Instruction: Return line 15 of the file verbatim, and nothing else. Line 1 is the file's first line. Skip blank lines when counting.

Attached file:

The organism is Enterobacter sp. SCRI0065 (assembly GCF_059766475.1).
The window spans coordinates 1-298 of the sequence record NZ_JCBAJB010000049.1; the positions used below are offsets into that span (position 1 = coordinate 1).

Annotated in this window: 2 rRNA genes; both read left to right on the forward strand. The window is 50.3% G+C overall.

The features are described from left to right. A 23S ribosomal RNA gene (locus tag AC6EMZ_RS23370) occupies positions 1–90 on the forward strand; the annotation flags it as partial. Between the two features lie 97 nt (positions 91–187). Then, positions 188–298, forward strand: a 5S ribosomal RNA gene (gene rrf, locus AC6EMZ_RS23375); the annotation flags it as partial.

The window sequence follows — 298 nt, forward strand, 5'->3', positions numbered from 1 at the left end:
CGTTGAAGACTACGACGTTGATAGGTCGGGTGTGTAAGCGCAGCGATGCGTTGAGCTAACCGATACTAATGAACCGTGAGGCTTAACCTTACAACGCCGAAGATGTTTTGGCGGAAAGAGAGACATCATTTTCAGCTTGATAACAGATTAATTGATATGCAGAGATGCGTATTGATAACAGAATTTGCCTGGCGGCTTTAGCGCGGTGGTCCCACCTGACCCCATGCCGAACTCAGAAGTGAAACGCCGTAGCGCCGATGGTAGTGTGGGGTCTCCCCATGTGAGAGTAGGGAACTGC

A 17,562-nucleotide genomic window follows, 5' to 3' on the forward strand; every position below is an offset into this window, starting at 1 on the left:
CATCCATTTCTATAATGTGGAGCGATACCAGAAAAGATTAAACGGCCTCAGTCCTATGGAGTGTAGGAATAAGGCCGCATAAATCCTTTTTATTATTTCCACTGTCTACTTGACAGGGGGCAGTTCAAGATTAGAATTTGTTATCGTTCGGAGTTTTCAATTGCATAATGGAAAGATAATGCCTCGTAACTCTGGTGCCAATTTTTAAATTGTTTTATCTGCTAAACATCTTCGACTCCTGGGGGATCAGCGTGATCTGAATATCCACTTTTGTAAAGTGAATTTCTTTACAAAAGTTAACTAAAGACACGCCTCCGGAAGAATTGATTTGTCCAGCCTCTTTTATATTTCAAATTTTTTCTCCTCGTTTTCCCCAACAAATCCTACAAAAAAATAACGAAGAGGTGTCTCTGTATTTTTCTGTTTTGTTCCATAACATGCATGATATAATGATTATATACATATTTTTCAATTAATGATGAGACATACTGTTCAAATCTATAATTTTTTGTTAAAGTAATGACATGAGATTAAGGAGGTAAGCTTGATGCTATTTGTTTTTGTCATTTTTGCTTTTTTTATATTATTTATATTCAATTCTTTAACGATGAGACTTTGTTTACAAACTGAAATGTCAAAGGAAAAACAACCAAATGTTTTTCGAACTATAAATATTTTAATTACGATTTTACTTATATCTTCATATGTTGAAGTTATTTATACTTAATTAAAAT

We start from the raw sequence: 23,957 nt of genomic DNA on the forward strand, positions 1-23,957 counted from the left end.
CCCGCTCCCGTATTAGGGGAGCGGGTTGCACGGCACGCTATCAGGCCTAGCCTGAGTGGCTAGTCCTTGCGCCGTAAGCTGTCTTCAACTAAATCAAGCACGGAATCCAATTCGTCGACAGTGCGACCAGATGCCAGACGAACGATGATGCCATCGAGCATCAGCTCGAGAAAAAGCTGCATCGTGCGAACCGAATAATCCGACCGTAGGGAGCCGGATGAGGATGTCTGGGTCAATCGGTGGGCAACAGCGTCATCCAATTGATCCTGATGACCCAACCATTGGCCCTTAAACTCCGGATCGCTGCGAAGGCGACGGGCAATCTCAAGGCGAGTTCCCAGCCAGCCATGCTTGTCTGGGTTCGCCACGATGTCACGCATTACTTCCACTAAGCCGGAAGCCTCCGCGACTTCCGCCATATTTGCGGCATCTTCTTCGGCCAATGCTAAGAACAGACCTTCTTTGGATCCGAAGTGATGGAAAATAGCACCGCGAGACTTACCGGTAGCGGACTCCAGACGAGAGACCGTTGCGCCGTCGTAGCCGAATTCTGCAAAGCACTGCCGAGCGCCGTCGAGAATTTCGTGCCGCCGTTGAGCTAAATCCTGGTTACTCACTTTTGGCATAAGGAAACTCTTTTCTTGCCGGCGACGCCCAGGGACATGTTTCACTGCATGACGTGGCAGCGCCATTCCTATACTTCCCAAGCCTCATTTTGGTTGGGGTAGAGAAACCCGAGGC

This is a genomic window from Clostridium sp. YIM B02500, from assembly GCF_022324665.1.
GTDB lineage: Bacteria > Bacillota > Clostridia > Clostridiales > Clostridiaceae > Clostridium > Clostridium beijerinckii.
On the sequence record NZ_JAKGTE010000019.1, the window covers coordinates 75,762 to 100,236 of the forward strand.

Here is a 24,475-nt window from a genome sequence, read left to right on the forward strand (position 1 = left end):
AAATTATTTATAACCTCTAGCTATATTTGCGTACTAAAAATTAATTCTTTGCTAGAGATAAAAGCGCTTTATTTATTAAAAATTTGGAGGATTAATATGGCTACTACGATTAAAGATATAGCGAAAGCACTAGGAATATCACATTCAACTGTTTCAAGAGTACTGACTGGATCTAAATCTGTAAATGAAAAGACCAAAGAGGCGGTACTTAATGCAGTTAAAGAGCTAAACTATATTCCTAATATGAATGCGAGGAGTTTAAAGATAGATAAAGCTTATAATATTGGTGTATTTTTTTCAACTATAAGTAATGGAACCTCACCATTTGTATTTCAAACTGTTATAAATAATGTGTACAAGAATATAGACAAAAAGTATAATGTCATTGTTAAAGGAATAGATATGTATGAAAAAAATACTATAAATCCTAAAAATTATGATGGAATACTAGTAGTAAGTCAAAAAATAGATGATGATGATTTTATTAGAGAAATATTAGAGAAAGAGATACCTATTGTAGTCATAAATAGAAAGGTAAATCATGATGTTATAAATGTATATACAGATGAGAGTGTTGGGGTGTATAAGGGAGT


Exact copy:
AAATTATTTATAACCTCTAGCTATATTTGCGTACTAAAAATTAATTCTTTGCTAGAGATAAAAGCGCTTTATTTATTAAAAATTTGGAGGATTAATATGGCTACTACGATTAAAGATATAGCGAAAGCACTAGGAATATCACATTCAACTGTTTCAAGAGTACTGACTGGATCTAAATCTGTAAATGAAAAGACCAAAGAGGCGGTACTTAATGCAGTTAAAGAGCTAAACTATATTCCTAATATGAATGCGAGGAGTTTAAAGATAGATAAAGCTTATAATATTGGTGTATTTTTTTCAACTATAAGTAATGGAACCTCACCATTTGTATTTCAAACTGTTATAAATAATGTGTACAAGAATATAGACAAAAAGTATAATGTCATTGTTAAAGGAATAGATATGTATGAAAAAAATACTATAAATCCTAAAAATTATGATGGAATACTAGTAGTAAGTCAAAAAATAGATGATGATGATTTTATTAGAGAAATATTAGAGAAAGAGATACCTATTGTAGTCATAAATAGAAAGGTAAATCATGATGTTATAAATGTATATACAGATGAGAGTGTTGGGGTGTATAAGGGAGT